“Daddy, can I play the crane?” Ellie Grace asked.
I’ve got this.
I’m at the mall with my three girls, so I’m already on my A game. She doesn’t stand a chance since I know what to say.
“Go and ask Mom.”
That’s a guaranteed negative, and I don’t have to be the bad guy. It isn’t that Lacey is a buzzkill, but that she’s a legend at the crane and my wife can tell you they don’t make cranes like they used to.
But my ten-year-old came running out of Ulta with a smile.
“She said I could if it was alright with you and if I spend my money!”
Lacey let me down due to being distracted by makeup. We discussed it back and forth. I asked to see the dollar and put in my pocket. When she frowned, I told her at least the dollar was in my pocket and not wasted. We discussed how the crane was set up so that she couldn’t win. Instead of winning the argument, I caved.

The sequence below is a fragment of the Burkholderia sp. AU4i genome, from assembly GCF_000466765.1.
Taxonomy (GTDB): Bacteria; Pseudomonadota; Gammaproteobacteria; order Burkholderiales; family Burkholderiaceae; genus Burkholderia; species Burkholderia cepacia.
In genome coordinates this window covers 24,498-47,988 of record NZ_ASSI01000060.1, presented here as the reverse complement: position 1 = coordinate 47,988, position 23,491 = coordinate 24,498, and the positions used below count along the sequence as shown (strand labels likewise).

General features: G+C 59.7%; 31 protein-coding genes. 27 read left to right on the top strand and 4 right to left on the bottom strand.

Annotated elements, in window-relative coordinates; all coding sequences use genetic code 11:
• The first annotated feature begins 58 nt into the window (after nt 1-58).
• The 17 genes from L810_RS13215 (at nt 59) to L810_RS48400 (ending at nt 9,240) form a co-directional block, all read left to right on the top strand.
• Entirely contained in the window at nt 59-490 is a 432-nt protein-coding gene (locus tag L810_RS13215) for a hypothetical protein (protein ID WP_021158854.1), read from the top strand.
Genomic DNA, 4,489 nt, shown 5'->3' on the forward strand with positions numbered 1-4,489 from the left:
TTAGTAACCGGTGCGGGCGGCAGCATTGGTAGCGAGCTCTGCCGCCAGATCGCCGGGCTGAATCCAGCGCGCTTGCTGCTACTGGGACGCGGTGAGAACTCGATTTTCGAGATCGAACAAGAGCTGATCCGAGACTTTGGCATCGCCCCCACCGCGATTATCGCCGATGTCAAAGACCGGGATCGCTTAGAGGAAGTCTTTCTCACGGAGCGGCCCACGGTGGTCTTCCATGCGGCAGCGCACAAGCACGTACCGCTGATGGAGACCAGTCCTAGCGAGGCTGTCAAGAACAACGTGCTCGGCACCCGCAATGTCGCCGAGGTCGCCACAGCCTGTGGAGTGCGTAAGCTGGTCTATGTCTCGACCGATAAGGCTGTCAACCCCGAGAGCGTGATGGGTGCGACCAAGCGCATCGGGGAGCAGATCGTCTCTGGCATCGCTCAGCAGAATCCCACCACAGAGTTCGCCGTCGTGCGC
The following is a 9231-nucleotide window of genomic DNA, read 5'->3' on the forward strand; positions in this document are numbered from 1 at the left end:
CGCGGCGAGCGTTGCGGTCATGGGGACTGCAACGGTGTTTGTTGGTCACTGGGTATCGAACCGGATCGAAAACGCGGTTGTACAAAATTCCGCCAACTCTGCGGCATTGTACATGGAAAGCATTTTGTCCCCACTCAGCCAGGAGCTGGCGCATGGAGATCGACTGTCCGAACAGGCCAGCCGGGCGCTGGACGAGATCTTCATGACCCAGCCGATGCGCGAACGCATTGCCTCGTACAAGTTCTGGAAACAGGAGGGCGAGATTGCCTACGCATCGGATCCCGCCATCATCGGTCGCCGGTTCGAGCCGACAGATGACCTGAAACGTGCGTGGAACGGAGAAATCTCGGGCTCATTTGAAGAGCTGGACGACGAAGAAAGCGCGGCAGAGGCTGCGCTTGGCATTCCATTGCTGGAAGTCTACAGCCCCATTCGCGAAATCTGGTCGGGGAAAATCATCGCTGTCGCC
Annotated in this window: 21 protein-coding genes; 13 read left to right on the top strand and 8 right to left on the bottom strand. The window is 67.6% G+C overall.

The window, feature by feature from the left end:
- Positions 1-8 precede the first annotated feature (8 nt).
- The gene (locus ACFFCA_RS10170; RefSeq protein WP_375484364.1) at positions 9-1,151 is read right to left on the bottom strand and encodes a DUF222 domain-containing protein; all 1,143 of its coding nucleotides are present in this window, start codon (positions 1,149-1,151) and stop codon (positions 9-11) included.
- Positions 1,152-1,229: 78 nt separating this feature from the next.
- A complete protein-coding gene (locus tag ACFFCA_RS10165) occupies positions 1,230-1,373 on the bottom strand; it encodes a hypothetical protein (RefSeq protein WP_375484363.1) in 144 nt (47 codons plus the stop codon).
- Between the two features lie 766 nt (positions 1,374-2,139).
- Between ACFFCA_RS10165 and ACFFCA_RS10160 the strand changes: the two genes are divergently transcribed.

I looked at her little sister and asked, “Do you want to play?”
She said, “No, I’m not going to waste my money!”
Great! I have one kid with some money sense at least.
I watched as she played and lost. She didn’t even come close to winning a Starbucks cup with a gift card inside. After watching her older sister lose, Chloe couldn’t resist. She had to try too.
They both lost.
None of the attempted grabs succeeded to move a cup the slightest millimeter.
But then instead of regret for burning two dollars, they came back and begged to play some more. They were certain they could win. The crane failed to grab a prize but succeeded in grabbing them. They were hooked by the blinking lights, control over moving a robotic arm, and an opportunity to win.
It’s the same way with sin.
You have a Father who warns you to stay away. It cost something to play. The cost is seemingly insignificant. You feel like you have a chance to win. After all, sin promises that every cup is a winner. You think you will be different from everyone else. But, before you can stop, you’re hooked.